Another biosocial factor implicated in BPD is the inherent sensitivity of a child combined with an invalidating environment (with a little abuse and trauma typically thrown in, too). All humans are creative, but people with BPD often come to need that outlet more than neurotypical folks.
As the French artist George Braque said, “Art is a wound turned into light.” Individuals with BPD tend not to be short on either wounds or the desire to alchemize them. We are also, usually, pretty funny. Personally, I always say that BPD is an illness you can work your way out of if you don’t kill yourself first. Everything becomes funny because we survived. The formula for comedy is said to be tragedy + time. We’ve got that.
5. We’re in therapy.
The difference between someone who thinks they are in recovery from BPD and someone who actually is is therapy. Dialectical behavioral therapy (DBT) is the most common—but other modalities have risen recently, as we as a collective start to deal with this illness in a more productive way than the infamous Reddit page entitled "BPDLovedOnes."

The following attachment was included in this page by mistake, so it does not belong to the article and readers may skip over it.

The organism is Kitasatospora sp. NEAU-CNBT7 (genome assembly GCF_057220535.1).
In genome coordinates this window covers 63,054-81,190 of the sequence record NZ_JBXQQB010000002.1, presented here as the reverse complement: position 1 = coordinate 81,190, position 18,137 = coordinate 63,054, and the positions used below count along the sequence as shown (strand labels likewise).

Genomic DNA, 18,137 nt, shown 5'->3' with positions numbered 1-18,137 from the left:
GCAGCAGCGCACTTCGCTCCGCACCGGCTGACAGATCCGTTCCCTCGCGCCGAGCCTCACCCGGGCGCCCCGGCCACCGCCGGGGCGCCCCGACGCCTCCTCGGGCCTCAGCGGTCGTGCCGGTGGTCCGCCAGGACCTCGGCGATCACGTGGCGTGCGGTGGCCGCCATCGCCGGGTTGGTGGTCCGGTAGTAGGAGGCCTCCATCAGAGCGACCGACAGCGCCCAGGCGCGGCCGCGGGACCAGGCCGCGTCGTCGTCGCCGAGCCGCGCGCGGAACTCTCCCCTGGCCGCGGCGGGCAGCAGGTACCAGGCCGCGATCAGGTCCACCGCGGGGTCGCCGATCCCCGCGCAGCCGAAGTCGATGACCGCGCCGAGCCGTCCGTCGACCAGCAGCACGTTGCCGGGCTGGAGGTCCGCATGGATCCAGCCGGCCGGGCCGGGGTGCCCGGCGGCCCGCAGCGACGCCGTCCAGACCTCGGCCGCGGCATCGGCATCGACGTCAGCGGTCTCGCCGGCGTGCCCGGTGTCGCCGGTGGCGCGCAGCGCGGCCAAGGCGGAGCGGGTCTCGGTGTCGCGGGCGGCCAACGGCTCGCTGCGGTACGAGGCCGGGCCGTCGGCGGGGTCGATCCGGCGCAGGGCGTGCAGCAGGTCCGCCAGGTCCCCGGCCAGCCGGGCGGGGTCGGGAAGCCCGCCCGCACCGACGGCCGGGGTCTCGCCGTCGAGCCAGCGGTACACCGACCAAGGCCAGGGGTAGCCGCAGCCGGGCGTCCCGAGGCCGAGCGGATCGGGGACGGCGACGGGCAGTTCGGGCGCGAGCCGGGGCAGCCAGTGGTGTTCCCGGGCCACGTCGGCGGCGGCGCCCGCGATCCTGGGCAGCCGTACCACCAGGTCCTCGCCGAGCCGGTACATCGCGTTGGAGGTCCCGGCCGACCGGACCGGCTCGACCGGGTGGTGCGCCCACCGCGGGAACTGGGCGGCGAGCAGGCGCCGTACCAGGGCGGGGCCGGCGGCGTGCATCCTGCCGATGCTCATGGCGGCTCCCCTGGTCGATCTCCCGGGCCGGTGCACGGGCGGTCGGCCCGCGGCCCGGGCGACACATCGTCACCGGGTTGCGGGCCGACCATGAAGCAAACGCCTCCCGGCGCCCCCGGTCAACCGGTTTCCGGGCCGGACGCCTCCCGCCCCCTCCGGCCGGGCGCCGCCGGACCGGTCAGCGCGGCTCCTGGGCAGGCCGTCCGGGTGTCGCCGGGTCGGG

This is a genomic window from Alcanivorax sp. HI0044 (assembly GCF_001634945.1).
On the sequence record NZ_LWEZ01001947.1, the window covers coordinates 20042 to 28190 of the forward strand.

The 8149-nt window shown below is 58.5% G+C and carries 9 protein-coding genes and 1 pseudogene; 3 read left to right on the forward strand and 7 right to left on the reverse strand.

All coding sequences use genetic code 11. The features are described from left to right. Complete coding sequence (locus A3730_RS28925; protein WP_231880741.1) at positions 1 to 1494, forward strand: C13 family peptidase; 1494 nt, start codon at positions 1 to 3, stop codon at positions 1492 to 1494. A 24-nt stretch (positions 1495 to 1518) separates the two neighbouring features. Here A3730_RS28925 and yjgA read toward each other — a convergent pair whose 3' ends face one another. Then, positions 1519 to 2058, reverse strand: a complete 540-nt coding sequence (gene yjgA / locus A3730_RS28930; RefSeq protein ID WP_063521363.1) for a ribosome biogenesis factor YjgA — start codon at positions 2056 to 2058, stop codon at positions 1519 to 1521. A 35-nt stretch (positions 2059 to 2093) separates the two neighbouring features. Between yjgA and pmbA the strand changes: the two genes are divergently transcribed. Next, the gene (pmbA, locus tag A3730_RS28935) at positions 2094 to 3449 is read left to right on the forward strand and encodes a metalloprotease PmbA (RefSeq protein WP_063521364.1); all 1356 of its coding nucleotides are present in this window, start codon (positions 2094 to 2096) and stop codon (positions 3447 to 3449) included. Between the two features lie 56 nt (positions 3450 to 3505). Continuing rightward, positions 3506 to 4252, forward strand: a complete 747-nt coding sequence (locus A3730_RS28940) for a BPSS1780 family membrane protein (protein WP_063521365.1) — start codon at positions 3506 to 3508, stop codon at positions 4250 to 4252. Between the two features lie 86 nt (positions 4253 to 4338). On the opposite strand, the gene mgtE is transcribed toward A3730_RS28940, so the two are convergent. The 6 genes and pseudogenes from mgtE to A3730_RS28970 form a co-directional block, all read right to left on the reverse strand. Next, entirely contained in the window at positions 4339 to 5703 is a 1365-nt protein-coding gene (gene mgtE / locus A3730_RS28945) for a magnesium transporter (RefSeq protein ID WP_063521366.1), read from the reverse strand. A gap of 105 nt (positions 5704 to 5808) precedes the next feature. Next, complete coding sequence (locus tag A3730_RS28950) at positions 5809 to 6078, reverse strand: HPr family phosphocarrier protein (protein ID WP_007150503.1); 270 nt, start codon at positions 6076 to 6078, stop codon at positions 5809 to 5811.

People who aren’t in therapy—any sort of people—tend to use their friends and lovers as therapists from time to time. Those of us in recovery from BPD have therapists. We see them regularly. The work we do with them has, in most cases, helped us climb out of hell.
6. We tend to have a lot of distress tolerance skills.
Did you know that dunking your head in a bowl of ice water can help reset your nervous system if you’re in extreme distress? That naming things you can smell, touch, see, and taste can help you calm down? That breathing in for four counts and out for eight can lower your distress levels?
I know a lot of ways to calm down because I experience a wide range of often overpowering emotions. I know how to ease distress because I cannot function without knowing how. Everyone has distress. Many people, however, deal with it in maladaptive ways—like drugs or alcohol, externalizing, or commiserating.
7. We tend to fall hard for people.
I am completely obsessed with my friends and lovers. What was once a survival mechanism has evolved into me caring, well, a lot.